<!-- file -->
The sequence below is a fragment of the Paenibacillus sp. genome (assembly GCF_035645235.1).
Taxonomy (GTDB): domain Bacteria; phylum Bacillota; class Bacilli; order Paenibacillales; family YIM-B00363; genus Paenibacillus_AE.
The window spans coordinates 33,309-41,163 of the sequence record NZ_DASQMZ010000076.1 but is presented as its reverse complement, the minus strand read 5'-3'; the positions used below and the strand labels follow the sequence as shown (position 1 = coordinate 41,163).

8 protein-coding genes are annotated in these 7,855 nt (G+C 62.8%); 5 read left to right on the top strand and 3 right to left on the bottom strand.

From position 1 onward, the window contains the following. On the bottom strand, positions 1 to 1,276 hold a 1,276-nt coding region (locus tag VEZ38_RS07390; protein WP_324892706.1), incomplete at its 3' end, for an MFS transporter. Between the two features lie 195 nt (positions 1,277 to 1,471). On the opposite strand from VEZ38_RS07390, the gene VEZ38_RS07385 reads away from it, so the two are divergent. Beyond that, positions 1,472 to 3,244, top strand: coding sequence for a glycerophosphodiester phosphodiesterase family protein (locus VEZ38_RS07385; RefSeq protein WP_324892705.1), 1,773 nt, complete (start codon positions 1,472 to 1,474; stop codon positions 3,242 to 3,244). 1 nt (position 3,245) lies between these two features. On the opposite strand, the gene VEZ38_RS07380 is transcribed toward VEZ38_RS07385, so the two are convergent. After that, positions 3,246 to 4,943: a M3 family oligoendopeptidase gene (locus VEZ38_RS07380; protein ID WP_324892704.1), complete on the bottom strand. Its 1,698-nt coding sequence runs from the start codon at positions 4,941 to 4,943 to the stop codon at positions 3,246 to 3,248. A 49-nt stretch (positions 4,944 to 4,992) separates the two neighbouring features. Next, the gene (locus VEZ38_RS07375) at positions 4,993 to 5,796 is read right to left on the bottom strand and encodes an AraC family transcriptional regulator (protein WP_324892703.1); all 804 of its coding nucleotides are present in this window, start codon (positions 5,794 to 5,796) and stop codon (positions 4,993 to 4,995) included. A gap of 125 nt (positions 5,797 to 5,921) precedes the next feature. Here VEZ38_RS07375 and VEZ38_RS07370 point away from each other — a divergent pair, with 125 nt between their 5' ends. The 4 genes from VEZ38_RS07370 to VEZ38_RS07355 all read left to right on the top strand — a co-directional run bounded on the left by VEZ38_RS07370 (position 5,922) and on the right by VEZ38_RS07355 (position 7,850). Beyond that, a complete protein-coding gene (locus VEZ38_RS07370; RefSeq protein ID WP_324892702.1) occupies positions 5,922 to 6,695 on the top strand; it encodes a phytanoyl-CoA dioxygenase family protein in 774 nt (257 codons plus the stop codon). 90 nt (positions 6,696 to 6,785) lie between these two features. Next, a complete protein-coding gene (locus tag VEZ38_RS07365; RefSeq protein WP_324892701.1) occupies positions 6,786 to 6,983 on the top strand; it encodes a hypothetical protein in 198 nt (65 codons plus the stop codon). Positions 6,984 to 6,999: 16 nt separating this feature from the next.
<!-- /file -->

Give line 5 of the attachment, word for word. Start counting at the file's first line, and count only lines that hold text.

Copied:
From position 1 onward, the window contains the following. On the bottom strand, positions 1 to 1,276 hold a 1,276-nt coding region (locus tag VEZ38_RS07390; protein WP_324892706.1), incomplete at its 3' end, for an MFS transporter. Between the two features lie 195 nt (positions 1,277 to 1,471). On the opposite strand from VEZ38_RS07390, the gene VEZ38_RS07385 reads away from it, so the two are divergent. Beyond that, positions 1,472 to 3,244, top strand: coding sequence for a glycerophosphodiester phosphodiesterase family protein (locus VEZ38_RS07385; RefSeq protein WP_324892705.1), 1,773 nt, complete (start codon positions 1,472 to 1,474; stop codon positions 3,242 to 3,244). 1 nt (position 3,245) lies between these two features. On the opposite strand, the gene VEZ38_RS07380 is transcribed toward VEZ38_RS07385, so the two are convergent. After that, positions 3,246 to 4,943: a M3 family oligoendopeptidase gene (locus VEZ38_RS07380; protein ID WP_324892704.1), complete on the bottom strand. Its 1,698-nt coding sequence runs from the start codon at positions 4,941 to 4,943 to the stop codon at positions 3,246 to 3,248. A 49-nt stretch (positions 4,944 to 4,992) separates the two neighbouring features. Next, the gene (locus VEZ38_RS07375) at positions 4,993 to 5,796 is read right to left on the bottom strand and encodes an AraC family transcriptional regulator (protein WP_324892703.1); all 804 of its coding nucleotides are present in this window, start codon (positions 5,794 to 5,796) and stop codon (positions 4,993 to 4,995) included. A gap of 125 nt (positions 5,797 to 5,921) precedes the next feature. Here VEZ38_RS07375 and VEZ38_RS07370 point away from each other — a divergent pair, with 125 nt between their 5' ends. The 4 genes from VEZ38_RS07370 to VEZ38_RS07355 all read left to right on the top strand — a co-directional run bounded on the left by VEZ38_RS07370 (position 5,922) and on the right by VEZ38_RS07355 (position 7,850). Beyond that, a complete protein-coding gene (locus VEZ38_RS07370; RefSeq protein ID WP_324892702.1) occupies positions 5,922 to 6,695 on the top strand; it encodes a phytanoyl-CoA dioxygenase family protein in 774 nt (257 codons plus the stop codon). 90 nt (positions 6,696 to 6,785) lie between these two features. Next, a complete protein-coding gene (locus tag VEZ38_RS07365; RefSeq protein WP_324892701.1) occupies positions 6,786 to 6,983 on the top strand; it encodes a hypothetical protein in 198 nt (65 codons plus the stop codon). Positions 6,984 to 6,999: 16 nt separating this feature from the next.